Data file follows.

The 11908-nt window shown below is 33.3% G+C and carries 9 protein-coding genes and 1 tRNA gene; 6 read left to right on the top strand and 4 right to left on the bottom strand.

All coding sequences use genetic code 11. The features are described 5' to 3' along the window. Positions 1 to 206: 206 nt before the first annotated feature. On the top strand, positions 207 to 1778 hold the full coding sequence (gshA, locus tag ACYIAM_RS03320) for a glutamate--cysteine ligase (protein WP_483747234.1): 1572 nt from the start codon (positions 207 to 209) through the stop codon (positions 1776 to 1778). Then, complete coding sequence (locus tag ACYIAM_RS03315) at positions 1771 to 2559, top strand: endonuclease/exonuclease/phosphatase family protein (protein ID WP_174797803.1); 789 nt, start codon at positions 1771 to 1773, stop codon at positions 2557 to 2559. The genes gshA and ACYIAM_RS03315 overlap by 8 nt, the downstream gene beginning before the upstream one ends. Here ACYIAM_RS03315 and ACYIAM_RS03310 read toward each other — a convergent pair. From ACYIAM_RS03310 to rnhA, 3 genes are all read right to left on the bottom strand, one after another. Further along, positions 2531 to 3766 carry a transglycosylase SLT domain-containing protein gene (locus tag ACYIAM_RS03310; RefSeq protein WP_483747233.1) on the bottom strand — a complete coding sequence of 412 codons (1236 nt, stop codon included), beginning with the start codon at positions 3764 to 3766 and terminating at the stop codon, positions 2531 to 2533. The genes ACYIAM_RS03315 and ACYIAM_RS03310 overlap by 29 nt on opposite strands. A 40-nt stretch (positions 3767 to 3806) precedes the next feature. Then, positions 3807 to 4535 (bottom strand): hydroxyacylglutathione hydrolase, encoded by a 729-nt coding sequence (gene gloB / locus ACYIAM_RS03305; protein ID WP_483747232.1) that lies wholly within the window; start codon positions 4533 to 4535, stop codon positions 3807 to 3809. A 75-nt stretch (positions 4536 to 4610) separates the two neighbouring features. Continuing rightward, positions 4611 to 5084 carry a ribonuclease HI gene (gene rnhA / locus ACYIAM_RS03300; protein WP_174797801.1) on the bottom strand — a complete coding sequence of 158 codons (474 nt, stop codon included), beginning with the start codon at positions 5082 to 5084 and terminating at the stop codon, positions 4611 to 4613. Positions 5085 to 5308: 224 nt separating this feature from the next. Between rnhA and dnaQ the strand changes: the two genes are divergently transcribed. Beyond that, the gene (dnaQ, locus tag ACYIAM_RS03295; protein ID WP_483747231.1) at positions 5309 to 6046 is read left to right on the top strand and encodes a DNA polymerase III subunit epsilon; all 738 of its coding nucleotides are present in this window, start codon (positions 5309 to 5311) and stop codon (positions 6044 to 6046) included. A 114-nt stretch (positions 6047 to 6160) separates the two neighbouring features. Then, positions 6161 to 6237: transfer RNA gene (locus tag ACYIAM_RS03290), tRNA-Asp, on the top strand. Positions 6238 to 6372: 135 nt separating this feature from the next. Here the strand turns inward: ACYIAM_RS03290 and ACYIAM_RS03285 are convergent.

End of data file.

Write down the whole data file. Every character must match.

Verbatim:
The 11908-nt window shown below is 33.3% G+C and carries 9 protein-coding genes and 1 tRNA gene; 6 read left to right on the top strand and 4 right to left on the bottom strand.

All coding sequences use genetic code 11. The features are described 5' to 3' along the window. Positions 1 to 206: 206 nt before the first annotated feature. On the top strand, positions 207 to 1778 hold the full coding sequence (gshA, locus tag ACYIAM_RS03320) for a glutamate--cysteine ligase (protein WP_483747234.1): 1572 nt from the start codon (positions 207 to 209) through the stop codon (positions 1776 to 1778). Then, complete coding sequence (locus tag ACYIAM_RS03315) at positions 1771 to 2559, top strand: endonuclease/exonuclease/phosphatase family protein (protein ID WP_174797803.1); 789 nt, start codon at positions 1771 to 1773, stop codon at positions 2557 to 2559. The genes gshA and ACYIAM_RS03315 overlap by 8 nt, the downstream gene beginning before the upstream one ends. Here ACYIAM_RS03315 and ACYIAM_RS03310 read toward each other — a convergent pair. From ACYIAM_RS03310 to rnhA, 3 genes are all read right to left on the bottom strand, one after another. Further along, positions 2531 to 3766 carry a transglycosylase SLT domain-containing protein gene (locus tag ACYIAM_RS03310; RefSeq protein WP_483747233.1) on the bottom strand — a complete coding sequence of 412 codons (1236 nt, stop codon included), beginning with the start codon at positions 3764 to 3766 and terminating at the stop codon, positions 2531 to 2533. The genes ACYIAM_RS03315 and ACYIAM_RS03310 overlap by 29 nt on opposite strands. A 40-nt stretch (positions 3767 to 3806) precedes the next feature. Then, positions 3807 to 4535 (bottom strand): hydroxyacylglutathione hydrolase, encoded by a 729-nt coding sequence (gene gloB / locus ACYIAM_RS03305; protein ID WP_483747232.1) that lies wholly within the window; start codon positions 4533 to 4535, stop codon positions 3807 to 3809. A 75-nt stretch (positions 4536 to 4610) separates the two neighbouring features. Continuing rightward, positions 4611 to 5084 carry a ribonuclease HI gene (gene rnhA / locus ACYIAM_RS03300; protein WP_174797801.1) on the bottom strand — a complete coding sequence of 158 codons (474 nt, stop codon included), beginning with the start codon at positions 5082 to 5084 and terminating at the stop codon, positions 4611 to 4613. Positions 5085 to 5308: 224 nt separating this feature from the next. Between rnhA and dnaQ the strand changes: the two genes are divergently transcribed. Beyond that, the gene (dnaQ, locus tag ACYIAM_RS03295; protein ID WP_483747231.1) at positions 5309 to 6046 is read left to right on the top strand and encodes a DNA polymerase III subunit epsilon; all 738 of its coding nucleotides are present in this window, start codon (positions 5309 to 5311) and stop codon (positions 6044 to 6046) included. A 114-nt stretch (positions 6047 to 6160) separates the two neighbouring features. Then, positions 6161 to 6237: transfer RNA gene (locus tag ACYIAM_RS03290), tRNA-Asp, on the top strand. Positions 6238 to 6372: 135 nt separating this feature from the next. Here the strand turns inward: ACYIAM_RS03290 and ACYIAM_RS03285 are convergent.